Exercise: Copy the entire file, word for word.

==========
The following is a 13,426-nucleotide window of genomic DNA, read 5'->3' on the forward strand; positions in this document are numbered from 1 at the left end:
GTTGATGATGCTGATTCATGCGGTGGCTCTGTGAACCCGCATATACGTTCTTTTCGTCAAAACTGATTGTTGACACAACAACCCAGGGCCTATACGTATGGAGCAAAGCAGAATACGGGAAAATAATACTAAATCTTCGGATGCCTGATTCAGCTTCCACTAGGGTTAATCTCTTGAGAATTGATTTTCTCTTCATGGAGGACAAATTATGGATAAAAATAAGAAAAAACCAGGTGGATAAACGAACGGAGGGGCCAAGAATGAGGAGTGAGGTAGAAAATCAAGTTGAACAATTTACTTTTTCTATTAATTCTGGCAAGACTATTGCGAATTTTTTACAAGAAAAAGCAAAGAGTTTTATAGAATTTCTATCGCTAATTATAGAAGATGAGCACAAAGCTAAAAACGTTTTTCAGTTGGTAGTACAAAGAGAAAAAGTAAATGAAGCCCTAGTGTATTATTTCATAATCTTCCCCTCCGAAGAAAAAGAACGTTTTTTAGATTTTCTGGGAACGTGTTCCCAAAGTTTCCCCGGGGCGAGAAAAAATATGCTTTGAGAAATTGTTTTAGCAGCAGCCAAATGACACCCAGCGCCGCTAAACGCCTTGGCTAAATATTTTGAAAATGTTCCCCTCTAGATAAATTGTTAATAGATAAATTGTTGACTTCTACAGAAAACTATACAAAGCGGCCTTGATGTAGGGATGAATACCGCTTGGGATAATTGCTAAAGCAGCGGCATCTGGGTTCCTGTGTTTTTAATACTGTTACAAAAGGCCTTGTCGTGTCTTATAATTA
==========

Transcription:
The following is a 13,426-nucleotide window of genomic DNA, read 5'->3' on the forward strand; positions in this document are numbered from 1 at the left end:
GTTGATGATGCTGATTCATGCGGTGGCTCTGTGAACCCGCATATACGTTCTTTTCGTCAAAACTGATTGTTGACACAACAACCCAGGGCCTATACGTATGGAGCAAAGCAGAATACGGGAAAATAATACTAAATCTTCGGATGCCTGATTCAGCTTCCACTAGGGTTAATCTCTTGAGAATTGATTTTCTCTTCATGGAGGACAAATTATGGATAAAAATAAGAAAAAACCAGGTGGATAAACGAACGGAGGGGCCAAGAATGAGGAGTGAGGTAGAAAATCAAGTTGAACAATTTACTTTTTCTATTAATTCTGGCAAGACTATTGCGAATTTTTTACAAGAAAAAGCAAAGAGTTTTATAGAATTTCTATCGCTAATTATAGAAGATGAGCACAAAGCTAAAAACGTTTTTCAGTTGGTAGTACAAAGAGAAAAAGTAAATGAAGCCCTAGTGTATTATTTCATAATCTTCCCCTCCGAAGAAAAAGAACGTTTTTTAGATTTTCTGGGAACGTGTTCCCAAAGTTTCCCCGGGGCGAGAAAAAATATGCTTTGAGAAATTGTTTTAGCAGCAGCCAAATGACACCCAGCGCCGCTAAACGCCTTGGCTAAATATTTTGAAAATGTTCCCCTCTAGATAAATTGTTAATAGATAAATTGTTGACTTCTACAGAAAACTATACAAAGCGGCCTTGATGTAGGGATGAATACCGCTTGGGATAATTGCTAAAGCAGCGGCATCTGGGTTCCTGTGTTTTTAATACTGTTACAAAAGGCCTTGTCGTGTCTTATAATTA